Absurd. Space travel is the most important thing to happen, ever. And probably one day, the World Bank will discover space travel 2, if we just give it enough money.

Axa May 8, 2014 at 5:42 am

Space travel? http://goo.gl/eqKcpn

andrew' May 8, 2014 at 6:33 am

I’ll grant government funded research has given us a few things for it is high spending, but not really those.

It may have primarily kind of solved some coordination problems with the internet, and now even space boosters are accepting that a space program is mostly a feel good ad for interest in science and exploration.

Jon17 May 8, 2014 at 3:29 pm

You are obviously not in IT nor do you read /.

While grant funding to Stanford, UCLA and others did create key foundational blocks it would of gone nowhere without the help of Xerox, Cisco, etc. The internet would not be possible without Ethernet and the gov had no part in its development.

Real life is rarely black and white.

Tom T. May 7, 2014 at 11:24 pm

This is famously true of academic writing as well. I suspect that most US government publications are the same way; see the recent WaPo article tracing the construction of the “dog and cat fur” report as an example. Still and all, most books published in the private market have few readers, most music fails to reach an audience, and most movies fail.

Mike May 8, 2014 at 1:10 am

Yes. A friend, who is a rather successful literary agent and author, recently explained the economics of non-fiction books to me. I was shocked how few had to sell in order to be considered a “best seller,” and even more surprised that authors still publish given the likely outcomes.

derek May 8, 2014 at 1:15 am

Probably the World Bank authors have similar motivations.

QWERTY May 8, 2014 at 4:01 am

How few books do you have to sell, to be considered a “bestseller” ?

Tom May 8, 2014 at 3:11 am

Downloads are a bad predictor for how many reports have been read, an even worse predictor for how many of these reports have have been understood, and probably not related at all to the IMPACT these reports have. If one report is read by a few people only and has a positive impact on policy it can make real change. I am not saying any of these reports had any impact, I am only saying we do not know it. A useful discussion on this blog may be how to measure impact of research and knowledge product.

Axa May 8, 2014 at 5:58 am

Measuring the impact of knowledge? That’s a really difficult metric. For example, I’m trying to code into numerical models math knowledge developed more than a hundred years ago. If the people in charge of money a century ago have called the mathematician for a performance evaluation, he must have been fired and starved to death, no doubt.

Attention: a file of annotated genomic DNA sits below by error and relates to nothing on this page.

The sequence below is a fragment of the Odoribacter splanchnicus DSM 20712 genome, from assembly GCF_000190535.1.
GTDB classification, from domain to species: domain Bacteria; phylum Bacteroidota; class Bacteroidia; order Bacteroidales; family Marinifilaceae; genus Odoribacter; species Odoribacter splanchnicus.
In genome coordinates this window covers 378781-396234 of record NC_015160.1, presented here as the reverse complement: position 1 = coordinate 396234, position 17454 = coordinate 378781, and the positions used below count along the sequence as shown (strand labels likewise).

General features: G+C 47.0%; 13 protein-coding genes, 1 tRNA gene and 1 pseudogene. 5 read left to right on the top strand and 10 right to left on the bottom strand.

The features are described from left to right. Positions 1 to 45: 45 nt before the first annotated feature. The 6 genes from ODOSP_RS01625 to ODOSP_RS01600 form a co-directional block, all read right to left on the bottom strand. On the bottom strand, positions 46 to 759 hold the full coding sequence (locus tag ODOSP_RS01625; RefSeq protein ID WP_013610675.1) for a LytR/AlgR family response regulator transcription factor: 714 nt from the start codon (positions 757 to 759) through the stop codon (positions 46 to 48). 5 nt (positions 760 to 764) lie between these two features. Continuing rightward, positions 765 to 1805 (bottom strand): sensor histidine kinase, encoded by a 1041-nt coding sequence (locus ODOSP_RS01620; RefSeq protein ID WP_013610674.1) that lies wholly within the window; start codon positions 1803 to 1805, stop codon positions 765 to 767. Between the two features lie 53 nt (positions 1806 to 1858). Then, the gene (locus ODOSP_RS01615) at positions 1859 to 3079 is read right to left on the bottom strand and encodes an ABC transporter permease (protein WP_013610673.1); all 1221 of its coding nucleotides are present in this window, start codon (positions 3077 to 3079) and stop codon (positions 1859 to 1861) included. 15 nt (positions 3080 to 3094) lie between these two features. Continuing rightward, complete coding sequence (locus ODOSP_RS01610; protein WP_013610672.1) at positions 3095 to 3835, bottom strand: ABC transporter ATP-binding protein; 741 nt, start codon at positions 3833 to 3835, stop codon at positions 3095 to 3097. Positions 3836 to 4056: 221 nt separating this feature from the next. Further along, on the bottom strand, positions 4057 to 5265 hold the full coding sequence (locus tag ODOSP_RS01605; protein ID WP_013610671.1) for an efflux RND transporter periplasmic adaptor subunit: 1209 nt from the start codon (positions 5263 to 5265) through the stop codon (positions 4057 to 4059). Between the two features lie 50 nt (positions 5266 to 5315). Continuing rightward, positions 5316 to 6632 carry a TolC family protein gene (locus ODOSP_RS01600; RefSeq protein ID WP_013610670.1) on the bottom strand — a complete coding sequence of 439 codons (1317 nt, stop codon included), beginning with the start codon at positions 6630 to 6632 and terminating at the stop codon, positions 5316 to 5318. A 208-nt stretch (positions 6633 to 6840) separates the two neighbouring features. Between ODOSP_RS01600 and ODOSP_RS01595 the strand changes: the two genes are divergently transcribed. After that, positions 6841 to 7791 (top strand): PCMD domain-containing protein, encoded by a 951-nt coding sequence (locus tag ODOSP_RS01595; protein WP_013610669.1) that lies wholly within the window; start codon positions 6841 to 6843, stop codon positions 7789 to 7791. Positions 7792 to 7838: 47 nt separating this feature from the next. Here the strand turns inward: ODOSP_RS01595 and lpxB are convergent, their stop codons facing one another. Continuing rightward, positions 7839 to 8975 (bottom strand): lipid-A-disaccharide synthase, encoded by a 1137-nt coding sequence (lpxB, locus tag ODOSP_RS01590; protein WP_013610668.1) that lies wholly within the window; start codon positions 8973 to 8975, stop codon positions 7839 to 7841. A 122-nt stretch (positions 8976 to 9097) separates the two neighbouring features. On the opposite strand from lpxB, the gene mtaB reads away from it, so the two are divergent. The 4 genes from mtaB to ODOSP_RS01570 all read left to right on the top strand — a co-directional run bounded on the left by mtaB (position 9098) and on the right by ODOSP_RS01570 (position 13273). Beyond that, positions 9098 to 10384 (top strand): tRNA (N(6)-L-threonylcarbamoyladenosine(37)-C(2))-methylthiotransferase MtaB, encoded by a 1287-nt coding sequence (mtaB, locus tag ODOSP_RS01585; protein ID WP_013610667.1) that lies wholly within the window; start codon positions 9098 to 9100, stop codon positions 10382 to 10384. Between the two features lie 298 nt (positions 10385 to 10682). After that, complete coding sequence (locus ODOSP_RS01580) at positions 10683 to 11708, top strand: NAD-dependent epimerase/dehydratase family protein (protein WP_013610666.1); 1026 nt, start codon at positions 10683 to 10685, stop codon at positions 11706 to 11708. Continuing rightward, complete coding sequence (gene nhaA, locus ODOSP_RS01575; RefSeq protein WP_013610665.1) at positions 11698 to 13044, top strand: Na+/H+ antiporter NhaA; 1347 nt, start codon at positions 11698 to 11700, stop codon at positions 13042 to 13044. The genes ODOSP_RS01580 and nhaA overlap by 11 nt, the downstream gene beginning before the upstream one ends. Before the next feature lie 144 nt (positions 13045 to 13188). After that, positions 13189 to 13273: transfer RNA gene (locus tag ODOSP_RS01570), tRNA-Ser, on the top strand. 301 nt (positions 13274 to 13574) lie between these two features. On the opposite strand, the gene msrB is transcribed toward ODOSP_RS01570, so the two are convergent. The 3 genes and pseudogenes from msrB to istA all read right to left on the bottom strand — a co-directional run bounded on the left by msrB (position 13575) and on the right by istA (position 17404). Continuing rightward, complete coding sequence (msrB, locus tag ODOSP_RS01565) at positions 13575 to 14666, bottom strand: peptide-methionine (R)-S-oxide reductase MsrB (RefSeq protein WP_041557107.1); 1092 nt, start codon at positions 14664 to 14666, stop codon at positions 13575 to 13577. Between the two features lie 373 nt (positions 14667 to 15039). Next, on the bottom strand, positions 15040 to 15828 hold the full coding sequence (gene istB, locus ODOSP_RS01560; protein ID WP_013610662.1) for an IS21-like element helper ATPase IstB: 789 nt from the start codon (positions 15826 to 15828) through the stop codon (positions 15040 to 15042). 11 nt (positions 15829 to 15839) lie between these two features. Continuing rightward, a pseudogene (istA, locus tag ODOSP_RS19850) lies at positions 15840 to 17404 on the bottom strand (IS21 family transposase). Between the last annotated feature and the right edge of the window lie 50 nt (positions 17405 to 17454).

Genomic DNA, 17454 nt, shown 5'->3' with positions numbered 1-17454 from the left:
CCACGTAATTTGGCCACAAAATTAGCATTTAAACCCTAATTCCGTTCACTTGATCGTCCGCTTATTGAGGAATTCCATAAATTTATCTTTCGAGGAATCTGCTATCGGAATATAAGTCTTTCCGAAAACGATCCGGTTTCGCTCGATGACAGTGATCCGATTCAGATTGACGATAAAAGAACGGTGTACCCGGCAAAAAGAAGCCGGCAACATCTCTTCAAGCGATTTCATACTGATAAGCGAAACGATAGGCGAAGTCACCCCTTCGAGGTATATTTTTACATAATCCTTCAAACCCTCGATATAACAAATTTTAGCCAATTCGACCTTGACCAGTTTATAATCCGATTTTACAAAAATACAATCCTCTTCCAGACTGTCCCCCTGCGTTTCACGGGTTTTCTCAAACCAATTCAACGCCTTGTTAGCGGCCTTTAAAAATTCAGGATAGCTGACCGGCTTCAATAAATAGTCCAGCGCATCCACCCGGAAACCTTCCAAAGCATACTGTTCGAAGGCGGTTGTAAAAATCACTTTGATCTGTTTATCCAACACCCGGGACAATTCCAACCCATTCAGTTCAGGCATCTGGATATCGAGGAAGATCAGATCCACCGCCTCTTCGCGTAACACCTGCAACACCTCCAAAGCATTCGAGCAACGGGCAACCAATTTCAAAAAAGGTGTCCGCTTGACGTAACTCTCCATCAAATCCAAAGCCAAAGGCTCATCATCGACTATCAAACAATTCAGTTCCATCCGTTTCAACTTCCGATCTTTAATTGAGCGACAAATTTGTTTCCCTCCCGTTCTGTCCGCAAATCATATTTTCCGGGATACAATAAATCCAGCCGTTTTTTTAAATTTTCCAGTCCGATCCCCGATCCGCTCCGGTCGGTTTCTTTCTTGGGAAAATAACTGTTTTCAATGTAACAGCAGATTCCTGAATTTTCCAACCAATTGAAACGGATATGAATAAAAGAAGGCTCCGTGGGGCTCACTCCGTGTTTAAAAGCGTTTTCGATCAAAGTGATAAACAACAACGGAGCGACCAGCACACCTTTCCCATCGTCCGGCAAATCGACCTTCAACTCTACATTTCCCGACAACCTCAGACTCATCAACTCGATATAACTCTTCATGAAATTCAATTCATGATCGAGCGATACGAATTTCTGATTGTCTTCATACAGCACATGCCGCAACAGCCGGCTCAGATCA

Another issue, knowledge is not only created. Since human life is limited, knowledge also needs to be transferred from one generation to other. Of course there is some knowledge, like how steam engines work, that can be discarded and left in the hand of historians. But fields like medicine, biology, math, physics……they keep accumulating it everyday.

So, knowledge development should be treated like an educated guess, almost a blind bet on the future. Knowledge transfer can be better evaluated: education.

Jon May 8, 2014 at 6:48 am

That is actually a pretty good record. Ex post, one frequently finds reports, data, and research that is a dead-end. There is likely some routine research that for many years is never used, but one year is used for somthing very important.

I have seen private corporations hire consultants to do expensive projects, and the reports end up just gathering dust on a shelf. An ex-consultant you worked for me for a while used to joke about this fact.

James Oswald May 8, 2014 at 12:17 pm

A Marginal Revolution link is worth around 1k hits if it’s a hyperlink in the text and maybe double that if it’s in an assorted link. Most of the hits come that day, and about half spread out over the following year. I’d imagine this link would be lower, since people are likely not going to want to read a dry 30 page World Bank report.

A Banker May 10, 2014 at 9:02 am

I think the policy implication of this paper is clear: the World Bank should stop meeting directly with government ministers and their staff to present headline findings of reports in PPTs. It should also stop emailing copies of the PDFs out. Instead, finance ministers should be obliged to go to the Bank’s institutional repository (http://documents.worldbank.org) and dig out the relevant report. I am sure that McKinsey, Bain, etc. deal with their clients in the same way, right?

Daniel M. May 12, 2014 at 2:28 pm

“Almost 87 percent of policy reports were never cited.” This ignores there use, perhaps even widespread use, in informing policy papers, backgrounds notes, and intelligence assessments in the government space where their is little public disclosure as to their value (these products are typically not publicly available) and the norms of attribution/citation are informal and less rigorous/comprhensive.